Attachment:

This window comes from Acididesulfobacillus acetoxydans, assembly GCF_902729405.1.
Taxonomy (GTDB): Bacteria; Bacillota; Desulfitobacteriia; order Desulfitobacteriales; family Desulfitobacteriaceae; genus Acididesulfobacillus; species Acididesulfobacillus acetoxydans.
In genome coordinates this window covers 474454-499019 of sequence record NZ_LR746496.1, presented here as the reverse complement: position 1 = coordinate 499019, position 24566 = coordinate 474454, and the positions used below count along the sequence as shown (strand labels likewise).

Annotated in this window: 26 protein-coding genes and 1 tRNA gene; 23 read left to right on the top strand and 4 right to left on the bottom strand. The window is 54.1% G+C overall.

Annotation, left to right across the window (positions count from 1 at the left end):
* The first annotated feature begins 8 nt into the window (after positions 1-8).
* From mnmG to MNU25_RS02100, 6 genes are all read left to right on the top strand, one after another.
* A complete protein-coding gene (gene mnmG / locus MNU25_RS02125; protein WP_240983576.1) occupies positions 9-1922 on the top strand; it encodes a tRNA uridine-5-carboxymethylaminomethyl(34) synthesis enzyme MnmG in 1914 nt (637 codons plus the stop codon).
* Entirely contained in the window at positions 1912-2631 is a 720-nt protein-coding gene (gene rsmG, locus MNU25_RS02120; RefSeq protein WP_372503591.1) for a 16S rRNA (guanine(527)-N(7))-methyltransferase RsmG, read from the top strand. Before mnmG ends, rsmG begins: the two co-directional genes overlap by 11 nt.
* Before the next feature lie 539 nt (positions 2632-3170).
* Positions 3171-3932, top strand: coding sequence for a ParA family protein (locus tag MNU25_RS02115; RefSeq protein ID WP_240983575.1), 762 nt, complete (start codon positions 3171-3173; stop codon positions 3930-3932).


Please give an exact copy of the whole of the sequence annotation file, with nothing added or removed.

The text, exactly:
This window comes from Acididesulfobacillus acetoxydans, assembly GCF_902729405.1.
Taxonomy (GTDB): Bacteria; Bacillota; Desulfitobacteriia; order Desulfitobacteriales; family Desulfitobacteriaceae; genus Acididesulfobacillus; species Acididesulfobacillus acetoxydans.
In genome coordinates this window covers 474454-499019 of sequence record NZ_LR746496.1, presented here as the reverse complement: position 1 = coordinate 499019, position 24566 = coordinate 474454, and the positions used below count along the sequence as shown (strand labels likewise).

Annotated in this window: 26 protein-coding genes and 1 tRNA gene; 23 read left to right on the top strand and 4 right to left on the bottom strand. The window is 54.1% G+C overall.

Annotation, left to right across the window (positions count from 1 at the left end):
* The first annotated feature begins 8 nt into the window (after positions 1-8).
* From mnmG to MNU25_RS02100, 6 genes are all read left to right on the top strand, one after another.
* A complete protein-coding gene (gene mnmG / locus MNU25_RS02125; protein WP_240983576.1) occupies positions 9-1922 on the top strand; it encodes a tRNA uridine-5-carboxymethylaminomethyl(34) synthesis enzyme MnmG in 1914 nt (637 codons plus the stop codon).
* Entirely contained in the window at positions 1912-2631 is a 720-nt protein-coding gene (gene rsmG, locus MNU25_RS02120; RefSeq protein WP_372503591.1) for a 16S rRNA (guanine(527)-N(7))-methyltransferase RsmG, read from the top strand. Before mnmG ends, rsmG begins: the two co-directional genes overlap by 11 nt.
* Before the next feature lie 539 nt (positions 2632-3170).
* Positions 3171-3932, top strand: coding sequence for a ParA family protein (locus tag MNU25_RS02115; RefSeq protein ID WP_240983575.1), 762 nt, complete (start codon positions 3171-3173; stop codon positions 3930-3932).